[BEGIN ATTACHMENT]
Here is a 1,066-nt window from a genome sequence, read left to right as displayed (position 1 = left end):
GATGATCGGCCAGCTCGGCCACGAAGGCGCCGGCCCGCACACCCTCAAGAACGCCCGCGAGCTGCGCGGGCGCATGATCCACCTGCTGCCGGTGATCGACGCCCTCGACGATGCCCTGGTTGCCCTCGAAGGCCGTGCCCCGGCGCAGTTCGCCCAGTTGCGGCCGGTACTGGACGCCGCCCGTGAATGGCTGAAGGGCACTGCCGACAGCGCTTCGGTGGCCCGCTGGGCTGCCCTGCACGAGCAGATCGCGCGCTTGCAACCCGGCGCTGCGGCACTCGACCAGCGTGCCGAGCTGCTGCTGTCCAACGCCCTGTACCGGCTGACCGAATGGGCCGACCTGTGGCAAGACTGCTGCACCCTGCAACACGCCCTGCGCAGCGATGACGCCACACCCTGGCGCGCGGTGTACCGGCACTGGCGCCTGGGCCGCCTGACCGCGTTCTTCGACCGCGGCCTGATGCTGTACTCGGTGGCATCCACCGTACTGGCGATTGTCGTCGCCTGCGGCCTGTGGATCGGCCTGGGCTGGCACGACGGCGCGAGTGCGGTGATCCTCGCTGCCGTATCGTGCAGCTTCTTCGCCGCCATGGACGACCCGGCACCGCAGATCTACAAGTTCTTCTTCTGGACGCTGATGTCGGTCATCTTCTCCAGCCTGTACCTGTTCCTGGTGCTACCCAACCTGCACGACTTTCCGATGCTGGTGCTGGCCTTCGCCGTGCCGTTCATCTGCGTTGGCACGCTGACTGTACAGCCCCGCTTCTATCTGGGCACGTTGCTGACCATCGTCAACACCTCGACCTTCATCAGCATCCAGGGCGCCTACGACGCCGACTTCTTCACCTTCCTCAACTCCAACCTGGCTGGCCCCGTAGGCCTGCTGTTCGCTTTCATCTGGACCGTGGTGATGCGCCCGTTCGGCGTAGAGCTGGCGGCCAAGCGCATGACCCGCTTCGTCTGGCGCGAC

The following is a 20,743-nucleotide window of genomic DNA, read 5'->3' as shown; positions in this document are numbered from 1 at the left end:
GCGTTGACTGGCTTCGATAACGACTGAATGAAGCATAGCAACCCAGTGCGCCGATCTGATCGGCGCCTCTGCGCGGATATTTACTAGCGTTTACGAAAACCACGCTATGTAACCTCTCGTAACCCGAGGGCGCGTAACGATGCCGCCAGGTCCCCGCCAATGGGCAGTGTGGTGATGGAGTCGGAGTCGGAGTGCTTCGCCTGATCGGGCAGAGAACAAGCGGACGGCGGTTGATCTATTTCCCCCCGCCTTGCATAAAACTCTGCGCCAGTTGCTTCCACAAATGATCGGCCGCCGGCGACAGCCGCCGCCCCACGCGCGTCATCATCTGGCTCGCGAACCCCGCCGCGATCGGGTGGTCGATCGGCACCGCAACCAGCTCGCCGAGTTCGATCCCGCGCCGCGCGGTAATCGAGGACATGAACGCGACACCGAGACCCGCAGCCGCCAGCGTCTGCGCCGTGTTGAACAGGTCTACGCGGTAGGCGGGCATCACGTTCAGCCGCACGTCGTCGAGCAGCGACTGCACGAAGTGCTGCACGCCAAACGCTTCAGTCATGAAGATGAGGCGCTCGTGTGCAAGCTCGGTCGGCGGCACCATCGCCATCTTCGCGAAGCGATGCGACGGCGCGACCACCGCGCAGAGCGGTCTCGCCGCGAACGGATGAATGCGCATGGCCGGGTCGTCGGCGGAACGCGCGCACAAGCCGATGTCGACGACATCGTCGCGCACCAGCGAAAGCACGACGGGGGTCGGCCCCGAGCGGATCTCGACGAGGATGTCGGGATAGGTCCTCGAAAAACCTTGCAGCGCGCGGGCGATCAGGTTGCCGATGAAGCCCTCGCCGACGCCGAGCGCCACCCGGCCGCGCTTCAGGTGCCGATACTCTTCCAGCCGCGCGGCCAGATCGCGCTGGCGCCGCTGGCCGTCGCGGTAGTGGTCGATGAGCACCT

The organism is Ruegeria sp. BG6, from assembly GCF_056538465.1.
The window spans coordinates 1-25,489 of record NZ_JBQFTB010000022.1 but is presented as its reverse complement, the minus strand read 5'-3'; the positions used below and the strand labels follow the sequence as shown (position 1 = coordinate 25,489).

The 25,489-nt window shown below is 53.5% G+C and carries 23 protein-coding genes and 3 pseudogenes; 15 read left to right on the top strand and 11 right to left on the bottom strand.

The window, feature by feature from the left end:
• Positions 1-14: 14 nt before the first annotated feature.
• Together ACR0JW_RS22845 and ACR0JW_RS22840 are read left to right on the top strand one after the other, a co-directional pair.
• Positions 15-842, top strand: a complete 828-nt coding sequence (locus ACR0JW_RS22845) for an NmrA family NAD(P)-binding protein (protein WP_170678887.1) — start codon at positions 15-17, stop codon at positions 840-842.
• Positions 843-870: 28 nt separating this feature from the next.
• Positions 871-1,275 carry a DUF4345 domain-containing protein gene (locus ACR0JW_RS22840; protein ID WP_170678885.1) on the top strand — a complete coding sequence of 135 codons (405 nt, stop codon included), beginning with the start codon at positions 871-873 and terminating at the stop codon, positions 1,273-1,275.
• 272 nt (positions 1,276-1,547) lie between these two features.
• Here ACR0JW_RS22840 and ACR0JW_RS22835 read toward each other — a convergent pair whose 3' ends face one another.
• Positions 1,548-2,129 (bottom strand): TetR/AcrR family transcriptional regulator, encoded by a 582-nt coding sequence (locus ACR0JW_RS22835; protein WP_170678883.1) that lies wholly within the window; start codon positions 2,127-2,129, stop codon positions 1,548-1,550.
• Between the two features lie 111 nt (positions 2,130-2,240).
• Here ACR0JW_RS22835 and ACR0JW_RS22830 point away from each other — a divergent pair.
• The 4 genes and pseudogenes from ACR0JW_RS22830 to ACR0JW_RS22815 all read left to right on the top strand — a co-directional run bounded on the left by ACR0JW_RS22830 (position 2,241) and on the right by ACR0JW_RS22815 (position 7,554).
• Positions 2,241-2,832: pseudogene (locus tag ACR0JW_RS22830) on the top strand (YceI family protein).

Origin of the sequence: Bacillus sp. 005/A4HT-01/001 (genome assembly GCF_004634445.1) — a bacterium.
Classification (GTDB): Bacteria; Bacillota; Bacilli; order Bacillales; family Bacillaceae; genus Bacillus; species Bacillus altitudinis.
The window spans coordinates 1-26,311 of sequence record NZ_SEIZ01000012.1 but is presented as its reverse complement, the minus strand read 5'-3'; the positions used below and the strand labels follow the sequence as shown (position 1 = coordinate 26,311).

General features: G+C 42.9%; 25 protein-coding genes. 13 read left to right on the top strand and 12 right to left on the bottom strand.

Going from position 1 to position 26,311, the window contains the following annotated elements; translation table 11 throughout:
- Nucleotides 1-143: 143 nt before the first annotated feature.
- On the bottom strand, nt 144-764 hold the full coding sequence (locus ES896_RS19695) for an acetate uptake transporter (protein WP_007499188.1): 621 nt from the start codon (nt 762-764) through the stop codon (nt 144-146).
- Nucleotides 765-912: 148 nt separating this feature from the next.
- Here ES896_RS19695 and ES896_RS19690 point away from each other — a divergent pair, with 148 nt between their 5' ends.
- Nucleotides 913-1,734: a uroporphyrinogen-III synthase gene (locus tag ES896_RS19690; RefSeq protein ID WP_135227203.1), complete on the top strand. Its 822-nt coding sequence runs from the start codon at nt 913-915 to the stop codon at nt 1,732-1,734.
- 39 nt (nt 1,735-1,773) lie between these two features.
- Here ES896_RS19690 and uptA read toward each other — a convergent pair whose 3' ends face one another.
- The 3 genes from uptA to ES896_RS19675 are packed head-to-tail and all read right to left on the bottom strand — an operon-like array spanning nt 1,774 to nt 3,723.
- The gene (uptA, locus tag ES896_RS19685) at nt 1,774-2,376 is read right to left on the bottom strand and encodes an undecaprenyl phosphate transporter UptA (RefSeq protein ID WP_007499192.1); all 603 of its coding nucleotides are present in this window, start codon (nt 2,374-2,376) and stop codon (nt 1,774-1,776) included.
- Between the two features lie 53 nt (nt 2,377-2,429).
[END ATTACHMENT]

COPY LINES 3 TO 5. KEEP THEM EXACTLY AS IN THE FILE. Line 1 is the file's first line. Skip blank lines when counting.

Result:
The following is a 20,743-nucleotide window of genomic DNA, read 5'->3' as shown; positions in this document are numbered from 1 at the left end:
GCGTTGACTGGCTTCGATAACGACTGAATGAAGCATAGCAACCCAGTGCGCCGATCTGATCGGCGCCTCTGCGCGGATATTTACTAGCGTTTACGAAAACCACGCTATGTAACCTCTCGTAACCCGAGGGCGCGTAACGATGCCGCCAGGTCCCCGCCAATGGGCAGTGTGGTGATGGAGTCGGAGTCGGAGTGCTTCGCCTGATCGGGCAGAGAACAAGCGGACGGCGGTTGATCTATTTCCCCCCGCCTTGCATAAAACTCTGCGCCAGTTGCTTCCACAAATGATCGGCCGCCGGCGACAGCCGCCGCCCCACGCGCGTCATCATCTGGCTCGCGAACCCCGCCGCGATCGGGTGGTCGATCGGCACCGCAACCAGCTCGCCGAGTTCGATCCCGCGCCGCGCGGTAATCGAGGACATGAACGCGACACCGAGACCCGCAGCCGCCAGCGTCTGCGCCGTGTTGAACAGGTCTACGCGGTAGGCGGGCATCACGTTCAGCCGCACGTCGTCGAGCAGCGACTGCACGAAGTGCTGCACGCCAAACGCTTCAGTCATGAAGATGAGGCGCTCGTGTGCAAGCTCGGTCGGCGGCACCATCGCCATCTTCGCGAAGCGATGCGACGGCGCGACCACCGCGCAGAGCGGTCTCGCCGCGAACGGATGAATGCGCATGGCCGGGTCGTCGGCGGAACGCGCGCACAAGCCGATGTCGACGACATCGTCGCGCACCAGCGAAAGCACGACGGGGGTCGGCCCCGAGCGGATCTCGACGAGGATGTCGGGATAGGTCCTCGAAAAACCTTGCAGCGCGCGGGCGATCAGGTTGCCGATGAAGCCCTCGCCGACGCCGAGCGCCACCCGGCCGCGCTTCAGGTGCCGATACTCTTCCAGCCGCGCGGCCAGATCGCGCTGGCGCCGCTGGCCGTCGCGGTAGTGGTCGATGAGCACCT

The organism is Ruegeria sp. BG6, from assembly GCF_056538465.1.